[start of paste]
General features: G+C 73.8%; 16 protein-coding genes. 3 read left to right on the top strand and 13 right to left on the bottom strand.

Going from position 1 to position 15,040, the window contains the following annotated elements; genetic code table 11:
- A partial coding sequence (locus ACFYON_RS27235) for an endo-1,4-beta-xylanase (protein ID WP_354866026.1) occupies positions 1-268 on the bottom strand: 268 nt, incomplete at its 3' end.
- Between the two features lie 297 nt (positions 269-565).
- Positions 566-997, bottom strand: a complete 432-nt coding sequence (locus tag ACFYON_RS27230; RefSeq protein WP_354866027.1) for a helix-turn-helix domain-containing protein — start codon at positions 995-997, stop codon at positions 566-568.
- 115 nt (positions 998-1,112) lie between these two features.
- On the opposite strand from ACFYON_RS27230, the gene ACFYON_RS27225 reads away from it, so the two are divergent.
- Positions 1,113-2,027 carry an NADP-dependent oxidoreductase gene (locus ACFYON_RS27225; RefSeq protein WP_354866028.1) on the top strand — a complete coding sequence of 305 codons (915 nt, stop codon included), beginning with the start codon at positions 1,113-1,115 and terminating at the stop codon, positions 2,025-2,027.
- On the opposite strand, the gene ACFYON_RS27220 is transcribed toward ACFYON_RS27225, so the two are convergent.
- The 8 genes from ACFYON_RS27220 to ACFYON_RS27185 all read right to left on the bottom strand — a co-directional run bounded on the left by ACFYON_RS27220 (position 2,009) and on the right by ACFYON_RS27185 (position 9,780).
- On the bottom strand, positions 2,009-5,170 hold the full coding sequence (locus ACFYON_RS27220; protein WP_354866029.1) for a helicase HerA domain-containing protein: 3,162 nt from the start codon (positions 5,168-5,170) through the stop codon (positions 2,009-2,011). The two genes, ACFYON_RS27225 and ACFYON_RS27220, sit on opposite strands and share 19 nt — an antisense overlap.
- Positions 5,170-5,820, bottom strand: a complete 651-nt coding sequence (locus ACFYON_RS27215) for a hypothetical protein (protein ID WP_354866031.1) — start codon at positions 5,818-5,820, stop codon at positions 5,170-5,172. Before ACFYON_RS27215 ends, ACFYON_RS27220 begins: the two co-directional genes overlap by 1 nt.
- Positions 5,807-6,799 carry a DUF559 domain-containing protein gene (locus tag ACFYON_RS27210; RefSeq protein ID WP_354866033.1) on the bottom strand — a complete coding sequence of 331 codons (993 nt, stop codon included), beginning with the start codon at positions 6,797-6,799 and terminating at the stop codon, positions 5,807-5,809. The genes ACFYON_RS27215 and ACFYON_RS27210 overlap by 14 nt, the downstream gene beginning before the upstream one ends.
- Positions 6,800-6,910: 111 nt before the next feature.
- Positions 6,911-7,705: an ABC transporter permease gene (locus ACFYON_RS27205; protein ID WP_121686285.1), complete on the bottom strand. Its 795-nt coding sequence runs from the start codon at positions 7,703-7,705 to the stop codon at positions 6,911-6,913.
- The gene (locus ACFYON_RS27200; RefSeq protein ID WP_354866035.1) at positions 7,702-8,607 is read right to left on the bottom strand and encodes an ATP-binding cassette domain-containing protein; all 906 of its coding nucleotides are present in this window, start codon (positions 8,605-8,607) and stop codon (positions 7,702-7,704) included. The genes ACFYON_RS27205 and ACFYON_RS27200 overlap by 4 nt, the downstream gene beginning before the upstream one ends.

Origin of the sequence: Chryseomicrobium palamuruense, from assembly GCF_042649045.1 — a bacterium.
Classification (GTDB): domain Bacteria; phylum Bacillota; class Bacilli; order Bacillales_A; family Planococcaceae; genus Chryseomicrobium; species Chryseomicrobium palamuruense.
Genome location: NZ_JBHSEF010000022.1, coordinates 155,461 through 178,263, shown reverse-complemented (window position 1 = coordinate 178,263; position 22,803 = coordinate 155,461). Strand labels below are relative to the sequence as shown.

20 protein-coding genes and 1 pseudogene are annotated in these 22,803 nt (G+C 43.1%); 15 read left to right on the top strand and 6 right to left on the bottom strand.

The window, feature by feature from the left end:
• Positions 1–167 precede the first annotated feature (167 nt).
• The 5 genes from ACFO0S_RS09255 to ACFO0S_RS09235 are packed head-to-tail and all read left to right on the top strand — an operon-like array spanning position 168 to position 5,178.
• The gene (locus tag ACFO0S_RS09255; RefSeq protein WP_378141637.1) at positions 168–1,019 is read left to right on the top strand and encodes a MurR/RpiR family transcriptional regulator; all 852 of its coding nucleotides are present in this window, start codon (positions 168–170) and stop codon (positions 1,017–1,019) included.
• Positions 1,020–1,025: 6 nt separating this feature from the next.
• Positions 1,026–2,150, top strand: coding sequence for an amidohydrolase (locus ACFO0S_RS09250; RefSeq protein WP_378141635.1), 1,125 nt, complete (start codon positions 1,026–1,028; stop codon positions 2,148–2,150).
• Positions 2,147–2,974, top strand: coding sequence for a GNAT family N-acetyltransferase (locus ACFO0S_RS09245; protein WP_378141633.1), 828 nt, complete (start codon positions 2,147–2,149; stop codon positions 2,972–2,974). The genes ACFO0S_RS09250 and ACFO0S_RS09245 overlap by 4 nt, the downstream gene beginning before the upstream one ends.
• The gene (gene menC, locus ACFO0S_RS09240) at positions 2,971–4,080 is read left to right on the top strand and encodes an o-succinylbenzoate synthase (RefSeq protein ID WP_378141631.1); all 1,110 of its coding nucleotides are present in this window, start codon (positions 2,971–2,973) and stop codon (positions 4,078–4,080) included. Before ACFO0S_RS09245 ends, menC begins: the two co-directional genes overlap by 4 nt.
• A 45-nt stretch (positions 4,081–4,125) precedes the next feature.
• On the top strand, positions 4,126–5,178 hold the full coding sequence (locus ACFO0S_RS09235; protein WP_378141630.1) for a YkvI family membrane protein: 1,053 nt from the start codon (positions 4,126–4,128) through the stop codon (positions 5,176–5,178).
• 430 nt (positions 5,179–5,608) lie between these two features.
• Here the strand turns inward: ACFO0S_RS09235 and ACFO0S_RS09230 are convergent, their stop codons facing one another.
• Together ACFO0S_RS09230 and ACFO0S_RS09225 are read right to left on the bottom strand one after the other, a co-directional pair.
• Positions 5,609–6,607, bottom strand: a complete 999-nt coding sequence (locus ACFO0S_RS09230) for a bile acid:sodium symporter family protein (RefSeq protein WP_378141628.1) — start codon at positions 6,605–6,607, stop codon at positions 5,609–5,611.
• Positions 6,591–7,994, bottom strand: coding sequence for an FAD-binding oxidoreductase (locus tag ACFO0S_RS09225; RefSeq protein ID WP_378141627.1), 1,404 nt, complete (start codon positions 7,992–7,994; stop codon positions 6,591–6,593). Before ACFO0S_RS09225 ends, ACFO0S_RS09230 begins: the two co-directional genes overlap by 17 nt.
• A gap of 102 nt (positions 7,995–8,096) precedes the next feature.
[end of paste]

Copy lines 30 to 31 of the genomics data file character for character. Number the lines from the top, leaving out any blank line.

• On the top strand, positions 4,126–5,178 hold the full coding sequence (locus ACFO0S_RS09235; protein WP_378141630.1) for a YkvI family membrane protein: 1,053 nt from the start codon (positions 4,126–4,128) through the stop codon (positions 5,176–5,178).
• 430 nt (positions 5,179–5,608) lie between these two features.